An e-device for easy access to IU East databases

An e-device for easy access to IU East databases

An e-device (phone, tablet, etc.) is all you need to access all the Campus Library databases available to IU East-affiliated users.  No matter where you go, all of our electronic resources are a few clicks away.  Learn how easy access can be!

From the library website you can access all of our databases, as well as our book and video catalog, IUCAT, and LibGuides, which are our targeted guides for finding information.  Why go to the library website?  Many of our resources go through proxy servers, which ensures you don’t have to pay for the materials you access.  A single journal article can cost you as much as $40, but accessing through the library site, with your IU East credentials, is free. No need for you to pay, when the Library already pays for subscriptions and licenses to these reliable information resources.

Once you go to the website, you have a number of choices for databases.  Here we’ll take a look at some library favorties.


One of our two largest databases, ProQuest indexes material ranging from communications and criminal justice to business and gender studies.  It’s easy to select the material you need – ProQuest allows you to sort by date, type of resource, language and other criteria.  ProQuest also has an extremely robust search criteria that allows users to narrow down their topics using a series of subject checkboxes, which is probably its most underrated feature.  Whatever your topic, ProQuest is an excellent place to start your research.  Interestingly, it also collects plenty of material about an unexpected range of topics; turns out there are over 2000 scholarly articles on cat memes! 

EBSCO Discovery Service

EBSCO is our other major database portal, indexing articles that ProQuest usually doesn’t.  Think of the two databases as complementary research tools, with articles you will find useful in both.  However, EBSCO does have certain strengths, especially in nursing, education and English.  They share a lot of features in common as well, including a tool to narrow results by date, publication, language and subject.  Check them both out!  They are both excellent places to begin your research.

Library of Congress Digital Collections

Want to see or hear your research?  You can!  The Library of Congress Digital Collections include a large number of primary source materials that are both fascinating and integral to understanding American history, culture, art, music, politics and business, among many other topics. From the Alan Lomax in Michigan collection, which chronicles the astonishing ethnic diversity present in the Great Lakes region in the 1930s to the Afghanistan Web Archive, which collects and preserves Internet-based material related to the war in Afghanistan from 2003 to 2010, the Library of Congress Digital Collections includes something for almost everybody.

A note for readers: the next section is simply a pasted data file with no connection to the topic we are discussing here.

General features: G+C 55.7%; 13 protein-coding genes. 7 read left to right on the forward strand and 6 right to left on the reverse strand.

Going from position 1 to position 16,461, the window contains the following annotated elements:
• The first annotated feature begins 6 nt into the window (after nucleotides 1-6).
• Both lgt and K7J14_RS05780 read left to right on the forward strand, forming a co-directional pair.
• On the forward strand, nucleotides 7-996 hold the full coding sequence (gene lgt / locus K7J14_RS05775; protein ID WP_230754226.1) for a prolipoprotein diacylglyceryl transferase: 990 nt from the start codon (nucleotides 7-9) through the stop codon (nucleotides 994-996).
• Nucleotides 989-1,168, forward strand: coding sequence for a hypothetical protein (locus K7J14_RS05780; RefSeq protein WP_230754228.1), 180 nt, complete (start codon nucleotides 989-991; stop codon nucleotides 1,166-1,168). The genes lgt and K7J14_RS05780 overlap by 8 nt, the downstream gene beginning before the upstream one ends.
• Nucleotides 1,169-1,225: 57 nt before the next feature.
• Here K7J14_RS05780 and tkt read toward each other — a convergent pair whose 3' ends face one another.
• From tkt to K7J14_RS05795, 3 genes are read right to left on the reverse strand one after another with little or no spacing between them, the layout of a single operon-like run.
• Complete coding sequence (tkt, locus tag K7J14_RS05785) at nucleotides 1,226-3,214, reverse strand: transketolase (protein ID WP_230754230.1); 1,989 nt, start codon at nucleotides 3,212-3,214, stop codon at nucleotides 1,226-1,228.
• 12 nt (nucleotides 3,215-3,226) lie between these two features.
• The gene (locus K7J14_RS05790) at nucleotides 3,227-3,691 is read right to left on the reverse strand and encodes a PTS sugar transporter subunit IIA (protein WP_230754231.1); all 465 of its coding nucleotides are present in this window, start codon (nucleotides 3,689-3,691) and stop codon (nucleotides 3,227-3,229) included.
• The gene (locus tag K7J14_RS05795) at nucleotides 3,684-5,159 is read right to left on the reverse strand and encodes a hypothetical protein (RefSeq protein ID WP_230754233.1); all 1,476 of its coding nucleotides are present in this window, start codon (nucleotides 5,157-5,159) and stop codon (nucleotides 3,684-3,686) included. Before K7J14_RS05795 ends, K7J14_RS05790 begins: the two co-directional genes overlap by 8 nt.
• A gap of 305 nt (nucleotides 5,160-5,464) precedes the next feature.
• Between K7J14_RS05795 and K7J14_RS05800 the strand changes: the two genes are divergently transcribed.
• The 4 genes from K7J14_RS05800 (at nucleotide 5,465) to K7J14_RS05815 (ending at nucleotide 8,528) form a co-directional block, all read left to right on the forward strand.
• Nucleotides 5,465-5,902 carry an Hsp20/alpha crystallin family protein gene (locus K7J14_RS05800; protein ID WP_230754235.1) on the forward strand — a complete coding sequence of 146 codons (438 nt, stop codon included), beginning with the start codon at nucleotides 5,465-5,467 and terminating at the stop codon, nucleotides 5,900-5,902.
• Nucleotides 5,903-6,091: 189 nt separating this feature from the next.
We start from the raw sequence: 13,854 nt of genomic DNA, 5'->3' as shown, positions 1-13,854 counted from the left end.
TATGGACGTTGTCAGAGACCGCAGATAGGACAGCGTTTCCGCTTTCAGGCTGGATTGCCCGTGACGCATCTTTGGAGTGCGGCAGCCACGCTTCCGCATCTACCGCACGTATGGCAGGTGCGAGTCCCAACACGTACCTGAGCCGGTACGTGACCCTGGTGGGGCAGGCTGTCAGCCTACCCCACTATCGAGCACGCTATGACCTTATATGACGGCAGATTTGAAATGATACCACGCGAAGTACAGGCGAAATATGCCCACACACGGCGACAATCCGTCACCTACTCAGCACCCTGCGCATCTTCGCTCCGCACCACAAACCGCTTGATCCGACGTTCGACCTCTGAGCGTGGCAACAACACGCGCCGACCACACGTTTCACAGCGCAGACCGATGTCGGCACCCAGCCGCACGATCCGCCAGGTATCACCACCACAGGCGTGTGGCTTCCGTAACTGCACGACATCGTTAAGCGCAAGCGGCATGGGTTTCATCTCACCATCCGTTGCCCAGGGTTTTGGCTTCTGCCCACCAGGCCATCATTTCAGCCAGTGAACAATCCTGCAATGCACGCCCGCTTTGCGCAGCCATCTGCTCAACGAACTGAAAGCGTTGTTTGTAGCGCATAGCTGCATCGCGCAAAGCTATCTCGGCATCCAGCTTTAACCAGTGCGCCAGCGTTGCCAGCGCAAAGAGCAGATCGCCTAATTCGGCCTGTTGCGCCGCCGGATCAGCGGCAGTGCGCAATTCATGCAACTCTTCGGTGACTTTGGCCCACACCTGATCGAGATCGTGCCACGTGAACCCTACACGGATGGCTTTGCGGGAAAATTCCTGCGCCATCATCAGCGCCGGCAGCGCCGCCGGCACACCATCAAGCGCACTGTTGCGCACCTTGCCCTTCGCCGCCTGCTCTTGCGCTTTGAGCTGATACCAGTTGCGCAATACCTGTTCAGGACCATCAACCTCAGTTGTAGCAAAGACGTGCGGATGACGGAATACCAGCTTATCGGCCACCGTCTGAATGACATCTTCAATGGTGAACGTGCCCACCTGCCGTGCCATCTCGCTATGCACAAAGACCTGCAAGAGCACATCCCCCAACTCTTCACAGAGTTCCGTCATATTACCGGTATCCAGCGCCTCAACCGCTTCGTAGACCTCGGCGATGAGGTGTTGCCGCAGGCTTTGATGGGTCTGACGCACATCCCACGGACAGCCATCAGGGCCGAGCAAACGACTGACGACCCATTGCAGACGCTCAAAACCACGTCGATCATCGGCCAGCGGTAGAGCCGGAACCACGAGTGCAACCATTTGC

Want to dig deeper into a topic you love? NexisUni is a specialized database which focuses on legal, political and business related material.  It includes a full index of virtually every federal and state court decision ever published, business profiles on a number of larger companies, up-to-date news articles from around the world and a specialized case law tracker so you can see the progress of state and federal bills.  While it doesn’t include some of the tools that ProQuest and EBSCO share, or the strongly visual look of the Library of Congress, it is an indispensable database for anyone who wants to keep up with current business, social and political events.

PubMed Central

Are you interested in the latest research on COVID-19?  PubMed has an entire section dedicated to COVID, as well as a wealth of information on all medical-related topics.  A publication of the National Center for Biotechnology Information (NCBI), which is a division of the National Institute for Health, it currently includes over 7,000,000 articles.  Even better, PubMed also includes a User Guide, which explains how all the articles are peer-reviewed and gives you advice on how to use the database to find what you need.  It’s a great place for an in-depth look at anything related to health.

If this isn’t enough for you, we have tons more databases!  From the environment to literature to differences in public opinion, we have electronic resources and tools for your every need.  And if you’re still not quite finding what you’re looking for, Ask Us!  We’re always here to help. Just email or click here:

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